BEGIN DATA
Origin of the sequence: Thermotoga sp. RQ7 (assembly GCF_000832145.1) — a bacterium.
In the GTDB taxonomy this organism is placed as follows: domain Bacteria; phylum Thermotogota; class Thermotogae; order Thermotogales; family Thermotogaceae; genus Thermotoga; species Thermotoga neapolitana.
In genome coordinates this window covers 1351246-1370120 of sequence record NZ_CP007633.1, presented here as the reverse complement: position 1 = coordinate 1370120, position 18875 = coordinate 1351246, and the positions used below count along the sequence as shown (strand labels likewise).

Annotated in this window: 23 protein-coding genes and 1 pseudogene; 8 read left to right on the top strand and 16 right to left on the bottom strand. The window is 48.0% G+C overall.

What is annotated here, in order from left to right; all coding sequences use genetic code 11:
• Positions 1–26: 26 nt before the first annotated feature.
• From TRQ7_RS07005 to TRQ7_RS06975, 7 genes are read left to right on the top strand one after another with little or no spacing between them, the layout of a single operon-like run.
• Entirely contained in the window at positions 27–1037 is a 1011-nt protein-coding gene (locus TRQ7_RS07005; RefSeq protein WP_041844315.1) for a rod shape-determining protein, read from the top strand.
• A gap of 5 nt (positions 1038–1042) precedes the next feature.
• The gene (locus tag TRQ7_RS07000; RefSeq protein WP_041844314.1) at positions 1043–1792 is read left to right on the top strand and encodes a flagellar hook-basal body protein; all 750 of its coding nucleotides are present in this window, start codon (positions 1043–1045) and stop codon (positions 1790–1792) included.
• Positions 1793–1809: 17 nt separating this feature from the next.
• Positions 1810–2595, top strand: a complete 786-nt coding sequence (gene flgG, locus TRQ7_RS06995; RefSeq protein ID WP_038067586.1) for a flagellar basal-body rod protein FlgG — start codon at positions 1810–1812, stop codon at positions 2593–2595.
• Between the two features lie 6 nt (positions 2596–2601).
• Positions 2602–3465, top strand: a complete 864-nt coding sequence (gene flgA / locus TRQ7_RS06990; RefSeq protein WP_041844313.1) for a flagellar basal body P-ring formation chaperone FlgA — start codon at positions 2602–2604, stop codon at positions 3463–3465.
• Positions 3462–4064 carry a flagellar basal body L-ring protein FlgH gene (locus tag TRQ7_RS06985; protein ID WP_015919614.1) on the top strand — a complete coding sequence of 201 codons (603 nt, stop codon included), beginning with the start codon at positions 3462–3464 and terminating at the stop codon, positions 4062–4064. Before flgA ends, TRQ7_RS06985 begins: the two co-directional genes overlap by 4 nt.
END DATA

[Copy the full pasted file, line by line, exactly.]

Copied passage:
Origin of the sequence: Thermotoga sp. RQ7 (assembly GCF_000832145.1) — a bacterium.
In the GTDB taxonomy this organism is placed as follows: domain Bacteria; phylum Thermotogota; class Thermotogae; order Thermotogales; family Thermotogaceae; genus Thermotoga; species Thermotoga neapolitana.
In genome coordinates this window covers 1351246-1370120 of sequence record NZ_CP007633.1, presented here as the reverse complement: position 1 = coordinate 1370120, position 18875 = coordinate 1351246, and the positions used below count along the sequence as shown (strand labels likewise).

Annotated in this window: 23 protein-coding genes and 1 pseudogene; 8 read left to right on the top strand and 16 right to left on the bottom strand. The window is 48.0% G+C overall.

What is annotated here, in order from left to right; all coding sequences use genetic code 11:
• Positions 1–26: 26 nt before the first annotated feature.
• From TRQ7_RS07005 to TRQ7_RS06975, 7 genes are read left to right on the top strand one after another with little or no spacing between them, the layout of a single operon-like run.
• Entirely contained in the window at positions 27–1037 is a 1011-nt protein-coding gene (locus TRQ7_RS07005; RefSeq protein WP_041844315.1) for a rod shape-determining protein, read from the top strand.
• A gap of 5 nt (positions 1038–1042) precedes the next feature.
• The gene (locus tag TRQ7_RS07000; RefSeq protein WP_041844314.1) at positions 1043–1792 is read left to right on the top strand and encodes a flagellar hook-basal body protein; all 750 of its coding nucleotides are present in this window, start codon (positions 1043–1045) and stop codon (positions 1790–1792) included.
• Positions 1793–1809: 17 nt separating this feature from the next.
• Positions 1810–2595, top strand: a complete 786-nt coding sequence (gene flgG, locus TRQ7_RS06995; RefSeq protein ID WP_038067586.1) for a flagellar basal-body rod protein FlgG — start codon at positions 1810–1812, stop codon at positions 2593–2595.
• Between the two features lie 6 nt (positions 2596–2601).
• Positions 2602–3465, top strand: a complete 864-nt coding sequence (gene flgA / locus TRQ7_RS06990; RefSeq protein WP_041844313.1) for a flagellar basal body P-ring formation chaperone FlgA — start codon at positions 2602–2604, stop codon at positions 3463–3465.
• Positions 3462–4064 carry a flagellar basal body L-ring protein FlgH gene (locus tag TRQ7_RS06985; protein ID WP_015919614.1) on the top strand — a complete coding sequence of 201 codons (603 nt, stop codon included), beginning with the start codon at positions 3462–3464 and terminating at the stop codon, positions 4062–4064. Before flgA ends, TRQ7_RS06985 begins: the two co-directional genes overlap by 4 nt.